When it comes to "odd-size luggage," it simply means luggage that goes beyond normal sizes.

So nones (odd numbers) would not be the word to use to describe over-sized luggage.

In fact, nones mineddong means "odd number size." Maybe a 33-inch long suitcase belongs here.


There are a number of ways we can express in Chamorro the idea of baggage that is bigger than the usual sizes.

La Dangkulo na Maleta - Bigger Baggage

Pinat Dangkulo na Maleta - Overly Large Baggage

Dispareho na Maleta - dispareho can mean "different, dissimilar, unequal"

Diferensiao na Maleta - similar to dispareho

Sasahnge na Maleta - sasahnge can mean "apart, isolated" but it can also mean "different or unusual," as in "not standard."

There are certainly more ways to express this, but one thing is clear. Nones refers to odd numbers, but not to anything and everything odd.

Friday, June 10, 2016


This Chamorro hymn to the Sacred Heart of Jesus is not so well-known, at least in Guam. I heard it sung in Saipan, though, and even there not so much.


O Korason ma guaiya, man dimo gi me'nå-mo;
(O beloved Heart, we kneel before You;)
in ya'ho hao Rai-måme, gi langet yan i tano'. (1)
(we call You our King, in heaven and earth.)
Asaina na iyo-mo, i saina yan i patgon;
(Lord, Yours is the parent and child;)
i guaha yan i taya', todos siha i taotao. (2)
(rich and poor, all the people.)

Hamyo i man gai pinite, fan mamaila' giya guåho;
(You who have sorrow, come to me;)
Esta guine Jesus-måme, ya man magof ham nu hågo.
(Where are here now, our Jesus, and are happy in you.)
Hamyo lokkue' famagu'on, fan la hihot guine sahyao;
(You children also, come closer here quickly;)
konne' ham, u ta fan hita, gi yini'usan na raino.
(Take us, we will be together, in the divine kingdom.)

"Guåho i maolek na Pastot, ya hamo man pineksai-ho." (3)
("I am the Good Shepherd, and you are my flock.")
Yu'us, Pastot yan Rai-måme, na' fañocho ham ni na'-mo.
(Our God, Shepherd and King, feed us with your food.)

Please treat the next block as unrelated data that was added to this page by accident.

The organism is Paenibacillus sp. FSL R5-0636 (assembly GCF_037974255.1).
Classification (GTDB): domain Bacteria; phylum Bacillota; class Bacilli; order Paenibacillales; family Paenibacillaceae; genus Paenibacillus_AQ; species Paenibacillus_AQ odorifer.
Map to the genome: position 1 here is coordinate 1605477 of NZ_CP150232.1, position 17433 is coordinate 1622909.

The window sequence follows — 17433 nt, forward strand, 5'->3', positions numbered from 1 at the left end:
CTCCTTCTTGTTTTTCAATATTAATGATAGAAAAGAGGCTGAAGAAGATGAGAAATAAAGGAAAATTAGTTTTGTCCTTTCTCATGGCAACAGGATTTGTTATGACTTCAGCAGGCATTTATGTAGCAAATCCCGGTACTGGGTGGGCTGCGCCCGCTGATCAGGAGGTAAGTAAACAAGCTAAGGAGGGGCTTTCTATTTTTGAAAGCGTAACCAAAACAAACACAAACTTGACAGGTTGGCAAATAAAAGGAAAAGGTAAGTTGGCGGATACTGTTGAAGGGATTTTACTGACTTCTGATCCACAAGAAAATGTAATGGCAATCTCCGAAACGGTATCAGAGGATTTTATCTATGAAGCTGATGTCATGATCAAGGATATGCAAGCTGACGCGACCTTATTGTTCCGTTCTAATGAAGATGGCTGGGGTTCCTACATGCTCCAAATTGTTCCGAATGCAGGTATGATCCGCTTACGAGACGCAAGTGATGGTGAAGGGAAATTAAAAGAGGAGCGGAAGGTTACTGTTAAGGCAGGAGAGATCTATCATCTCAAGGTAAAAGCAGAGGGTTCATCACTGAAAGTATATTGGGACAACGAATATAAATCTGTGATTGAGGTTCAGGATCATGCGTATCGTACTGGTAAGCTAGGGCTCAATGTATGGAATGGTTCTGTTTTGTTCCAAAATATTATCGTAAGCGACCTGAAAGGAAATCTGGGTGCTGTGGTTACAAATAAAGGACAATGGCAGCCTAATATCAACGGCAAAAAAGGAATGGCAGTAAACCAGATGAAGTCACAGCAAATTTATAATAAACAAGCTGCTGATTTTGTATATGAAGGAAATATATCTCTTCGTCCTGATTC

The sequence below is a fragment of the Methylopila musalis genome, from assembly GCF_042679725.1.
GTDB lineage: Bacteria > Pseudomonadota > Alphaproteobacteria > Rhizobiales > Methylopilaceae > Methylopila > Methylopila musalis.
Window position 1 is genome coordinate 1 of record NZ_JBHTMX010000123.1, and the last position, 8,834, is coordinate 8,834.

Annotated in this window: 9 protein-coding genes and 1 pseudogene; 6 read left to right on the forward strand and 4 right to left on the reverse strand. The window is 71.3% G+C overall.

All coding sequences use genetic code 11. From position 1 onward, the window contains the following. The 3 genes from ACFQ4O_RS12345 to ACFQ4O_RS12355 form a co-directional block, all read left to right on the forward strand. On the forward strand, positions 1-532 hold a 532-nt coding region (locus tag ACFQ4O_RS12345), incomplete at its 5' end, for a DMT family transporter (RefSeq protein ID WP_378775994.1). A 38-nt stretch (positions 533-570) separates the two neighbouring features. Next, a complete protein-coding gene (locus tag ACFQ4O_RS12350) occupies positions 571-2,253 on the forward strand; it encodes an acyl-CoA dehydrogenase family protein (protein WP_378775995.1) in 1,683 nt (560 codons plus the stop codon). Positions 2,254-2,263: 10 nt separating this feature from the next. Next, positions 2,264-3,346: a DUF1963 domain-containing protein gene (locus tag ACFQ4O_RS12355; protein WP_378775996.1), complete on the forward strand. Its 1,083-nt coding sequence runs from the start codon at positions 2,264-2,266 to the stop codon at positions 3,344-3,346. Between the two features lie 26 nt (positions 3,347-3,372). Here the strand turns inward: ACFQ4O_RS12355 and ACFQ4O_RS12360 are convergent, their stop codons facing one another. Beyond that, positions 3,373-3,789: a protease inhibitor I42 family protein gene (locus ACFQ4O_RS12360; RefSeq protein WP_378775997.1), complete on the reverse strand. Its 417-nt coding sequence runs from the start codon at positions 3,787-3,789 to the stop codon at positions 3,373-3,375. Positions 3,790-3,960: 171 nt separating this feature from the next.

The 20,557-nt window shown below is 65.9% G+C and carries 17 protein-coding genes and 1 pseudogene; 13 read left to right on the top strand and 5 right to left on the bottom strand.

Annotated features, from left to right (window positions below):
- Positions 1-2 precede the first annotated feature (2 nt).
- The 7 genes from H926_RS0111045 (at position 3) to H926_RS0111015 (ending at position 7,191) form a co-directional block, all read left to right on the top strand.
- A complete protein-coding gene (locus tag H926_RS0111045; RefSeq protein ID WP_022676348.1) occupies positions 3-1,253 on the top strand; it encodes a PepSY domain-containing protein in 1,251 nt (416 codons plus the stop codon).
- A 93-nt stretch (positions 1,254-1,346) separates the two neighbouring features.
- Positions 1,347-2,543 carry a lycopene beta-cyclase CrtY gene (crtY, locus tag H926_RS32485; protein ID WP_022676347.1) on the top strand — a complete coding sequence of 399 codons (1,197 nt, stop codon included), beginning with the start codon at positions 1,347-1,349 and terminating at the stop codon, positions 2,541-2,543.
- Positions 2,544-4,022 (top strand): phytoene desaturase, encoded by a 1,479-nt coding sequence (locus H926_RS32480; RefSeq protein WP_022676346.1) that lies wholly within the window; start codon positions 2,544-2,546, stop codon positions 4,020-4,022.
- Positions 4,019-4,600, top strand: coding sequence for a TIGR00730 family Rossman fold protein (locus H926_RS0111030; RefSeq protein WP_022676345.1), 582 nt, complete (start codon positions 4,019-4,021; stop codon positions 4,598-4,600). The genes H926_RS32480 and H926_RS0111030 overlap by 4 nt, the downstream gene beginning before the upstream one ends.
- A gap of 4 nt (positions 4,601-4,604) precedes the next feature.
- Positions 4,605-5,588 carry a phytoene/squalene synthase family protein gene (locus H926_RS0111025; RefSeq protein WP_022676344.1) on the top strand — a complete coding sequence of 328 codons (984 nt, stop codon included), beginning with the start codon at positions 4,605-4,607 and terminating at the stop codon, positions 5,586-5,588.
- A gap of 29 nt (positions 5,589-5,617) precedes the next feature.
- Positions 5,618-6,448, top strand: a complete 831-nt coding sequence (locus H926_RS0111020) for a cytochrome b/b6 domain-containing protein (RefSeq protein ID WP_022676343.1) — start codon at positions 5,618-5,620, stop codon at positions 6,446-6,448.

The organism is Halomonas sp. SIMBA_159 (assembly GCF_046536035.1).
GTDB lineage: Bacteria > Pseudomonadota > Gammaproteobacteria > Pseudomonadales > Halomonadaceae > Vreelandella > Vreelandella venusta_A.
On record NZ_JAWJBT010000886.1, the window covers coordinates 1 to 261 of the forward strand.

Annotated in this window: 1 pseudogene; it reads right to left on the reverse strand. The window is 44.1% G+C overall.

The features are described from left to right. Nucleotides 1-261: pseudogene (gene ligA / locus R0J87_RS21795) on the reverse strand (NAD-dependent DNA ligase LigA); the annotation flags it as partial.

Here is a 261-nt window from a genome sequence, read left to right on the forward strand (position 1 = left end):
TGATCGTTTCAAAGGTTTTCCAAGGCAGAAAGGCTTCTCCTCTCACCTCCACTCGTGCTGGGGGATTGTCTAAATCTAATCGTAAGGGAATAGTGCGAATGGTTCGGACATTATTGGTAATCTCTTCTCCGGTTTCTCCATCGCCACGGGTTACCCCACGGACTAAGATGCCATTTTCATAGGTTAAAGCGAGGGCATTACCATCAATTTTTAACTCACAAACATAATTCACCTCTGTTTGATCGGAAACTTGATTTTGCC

Bo'bo' hånom i ha'of-mo, sen mames nu i man må'ho. (4)
(Your heart if a font of water, most sweet to the thirsty.)
Må'ho yo' guennao na gimen, låla'la' na matan hånom.
(I thirst for that drink, the spring of living water.)


(1) Yå'ho : some people might interpret this to mean "to wake someone up," and it can be translated that way, but it means "to call" or "to call out," and in that way one can call out to someone to wake them up.

(2) The song refers to the rich as "those having" (i guaha) and the poor as "those lacking" (i taya').

(3) Jesus is the Shepherd, and His flock of sheep are the ones He raises, shelters, protects, provides for. Poksai means "to raise."

(4) Hå'of literally means "chest" but here it stands for the Heart, which is within the chest.

This hymn is based on the Spanish hymn O Corazón Sagrado (O Sacred Heart).

Wednesday, June 8, 2016


In the Philippines, there are Tagalogs, Ilocanos, Visayans, Bicolanos, Ilonggos, Kapampangans, Pangasinenses and many, many others.

Not on Guam. Or the Marianas.

Here, they are all Tagålos.

Not even Tagalog. Tagålo.

Not even Filipino. Tagålo.

For some reason, our Chamorro grandparents just put all the different Filipinos together and called them Tagålo. If they were speaking about Filipina women, it was Tagåla.

The members of the Aklan Association of Guam? Puro ha' Tagålo.

Guam Visayas & Mindanao Association? Puro ha' Tagålo.

Federation of Pangasinanses on Guam? Again, puro ha' Tagålo.

In fact, an Ilocano and a Visayan were fighting and a Chamorro stepped in and stopped the fight saying, "Why are you two fighting when you're both Tagålo?"

What's interesting is that the first Filipinos to live on Guam were mainly Kapampangans, from the Province of Pampanga. The people of Pampanga are distinct from the Tagalogs and have their own language. These Kapampangan soldiers married Chamorro wives and help make us who we are today as modern-day Chamorros. Families such as the Pangelinans, Manibusans, Crisostomos and Lizamas can all trace their Guam origins to a Filipino soldier of the Pampanga regiment.

Not Tagålo!

In time, Filipinos who were truly Tagålo (Tagalog) did come to the Marianas and marry Chamorro women, as did other Filipinos who were Ilocano and Visayan and so forth.

But, for our mañaina, they were all Tagålo.

Our elders seem to have done that with our island neighbors to the south, as well.

To them, all those islanders were gupallau.....people from Palau.